Hope Returns After a Traumatic Spine Injury
While repairing a power line from a bucket truck, Rayne Andersen, a lineman, fell 80 feet to the ground. “I hit the ground pretty hard,” says Andersen. “But I caught my breath and felt okay.” That evening, Andersen road his motorcycle home, ate and went to bed. The next morning, he could not walk. “It was very scary. I knew I’d hurt my back, but I kept thinking that it would get better.”
It didn’t get better. Andersen could not walk for six months. His brother toted him around in Alabama, where he lived at the time. He was only 30 when he had the accident.
Andersen was not able to work and ran out of money. He saw a chiropractor and offered his motorcycle in return for his care. The chiropractor not only accepted his offer, but provided housing for Andersen until dying of a massive heart attack.
After that, Andersen saw six more chiropractors with no relief from his pain. He went to a vocational rehabilitation center, had an MRI and saw a surgeon, who performed a spine procedure. Two days later, Andersen felt a pop in his back and experienced excruciating pain. He underwent a second surgery. Five days later, he felt another pop in his back and then had a spinal fusion operation. He had no improvement following the procedure, and two years later, he still could not work. “It was the worst thing in the world not to work,” explains Andersen. “I had to sell all my belongings.”
“It was the worst thing in the world not to work,” explains Andersen. “I had to sell all my belongings.”
10 Years of Pain
Andersen applied for disability and social security. He received both, but continued to suffer debilitating pain for another 10 years. As a result, he became dependent on pain medication, muscle relaxers, nerve medicine and a prescription sleep aid. Andersen attempted to see several other spine surgeons, but no one would see him. “No one wanted to go behind another surgeon,” Andersen explains.
In June of 2015, the Alabama resident quit all his medications and moved to Colorado for access to medicinal marijuana. Upon arriving, he also sought spine expertise, and the first place he called was the Center for Spine and Orthopedics. Though he did not have a referral, Dr. Anton Zaryanov, a spine surgeon, agreed to see him. Dr. Zaryanov examined Andersen and scheduled him for surgery in October 2015. During the procedure, Dr. Zaryanov removed the plates from Andersen’s past spine procedures and replaced them with new technology. The surgery lasted seven hours. “My girlfriend, Kristin, said that Dr. Z had blood blisters all over his hands when he finished,” says Anderson. “When I woke up, I told her that I had the urge to get up and walk. She was amazed.”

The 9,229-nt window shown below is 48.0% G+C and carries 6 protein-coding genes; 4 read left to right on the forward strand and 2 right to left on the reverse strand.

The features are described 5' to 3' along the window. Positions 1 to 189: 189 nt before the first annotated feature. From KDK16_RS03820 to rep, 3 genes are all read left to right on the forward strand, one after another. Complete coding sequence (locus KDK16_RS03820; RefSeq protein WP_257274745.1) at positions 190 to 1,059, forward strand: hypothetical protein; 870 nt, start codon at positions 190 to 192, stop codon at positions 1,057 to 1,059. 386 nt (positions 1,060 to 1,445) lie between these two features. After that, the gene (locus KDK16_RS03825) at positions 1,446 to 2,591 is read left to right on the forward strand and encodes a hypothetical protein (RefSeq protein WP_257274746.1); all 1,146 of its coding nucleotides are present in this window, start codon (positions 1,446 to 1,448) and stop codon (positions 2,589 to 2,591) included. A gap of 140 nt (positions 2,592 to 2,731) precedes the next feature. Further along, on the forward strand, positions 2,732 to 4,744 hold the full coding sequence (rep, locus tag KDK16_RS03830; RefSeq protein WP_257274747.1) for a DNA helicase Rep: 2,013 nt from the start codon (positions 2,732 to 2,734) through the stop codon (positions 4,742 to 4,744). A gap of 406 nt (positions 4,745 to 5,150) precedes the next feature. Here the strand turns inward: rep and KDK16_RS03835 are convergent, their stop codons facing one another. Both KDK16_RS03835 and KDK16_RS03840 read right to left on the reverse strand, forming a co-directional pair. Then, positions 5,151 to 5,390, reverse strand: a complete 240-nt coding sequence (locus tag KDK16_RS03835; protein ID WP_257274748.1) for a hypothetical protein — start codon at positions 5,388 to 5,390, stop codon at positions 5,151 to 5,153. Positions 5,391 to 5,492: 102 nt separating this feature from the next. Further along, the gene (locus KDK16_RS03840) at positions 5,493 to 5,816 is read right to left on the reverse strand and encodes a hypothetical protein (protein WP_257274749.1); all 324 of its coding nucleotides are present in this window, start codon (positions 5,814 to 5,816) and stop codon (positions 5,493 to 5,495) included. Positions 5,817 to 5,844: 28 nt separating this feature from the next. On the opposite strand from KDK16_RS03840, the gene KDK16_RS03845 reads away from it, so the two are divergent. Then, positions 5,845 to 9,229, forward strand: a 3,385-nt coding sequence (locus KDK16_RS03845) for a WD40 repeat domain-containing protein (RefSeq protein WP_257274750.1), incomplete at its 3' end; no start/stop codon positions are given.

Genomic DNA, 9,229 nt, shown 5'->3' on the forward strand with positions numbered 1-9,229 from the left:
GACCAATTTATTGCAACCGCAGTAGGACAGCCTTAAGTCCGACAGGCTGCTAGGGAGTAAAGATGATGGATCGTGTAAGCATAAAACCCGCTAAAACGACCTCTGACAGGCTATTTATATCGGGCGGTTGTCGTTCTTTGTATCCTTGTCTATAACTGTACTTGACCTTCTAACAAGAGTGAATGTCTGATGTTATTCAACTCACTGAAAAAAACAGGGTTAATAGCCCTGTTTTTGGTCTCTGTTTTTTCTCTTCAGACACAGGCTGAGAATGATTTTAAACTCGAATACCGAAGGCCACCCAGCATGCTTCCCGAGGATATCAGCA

“Mr. Andersen had many spine issues, and it took a significant amount of work to address them all,” says Dr. Zaryanov. Since surgery, he has lost a great deal of weight and is getting ready to pursue a new, physically demanding career. He looks like a different man, and I am very happy for him.”
Andersen was so impressed with his results that he wrote a letter to Ellen Degeneres, the talk show host, who mentioned during one of her shows that she had back pain. “He did such a good job that I tried to tell Ellen about him,” says Andersen.
“He did such a good job that I tried to tell Ellen about him,” says Andersen.
Hope for the Future
Today, Andersen is glad that he no longer has to depend on pain medications. “When you take pain medication, your brain stops making dopamine,” explains Anderson. “Addicts say that their brains won’t work anymore, but mine is just fine.” Now that Andersen is pain-free, he is back to work, having recently started a new job at Home Depot. This summer, he plans to attend EMT training at Front Range Community College. He also plans to marry girlfriend Kristin. “I am just so happy! I hug Dr. Z every time I see him,” says Andersen. “He changed my whole life. Before I didn’t have a future, and now I do.”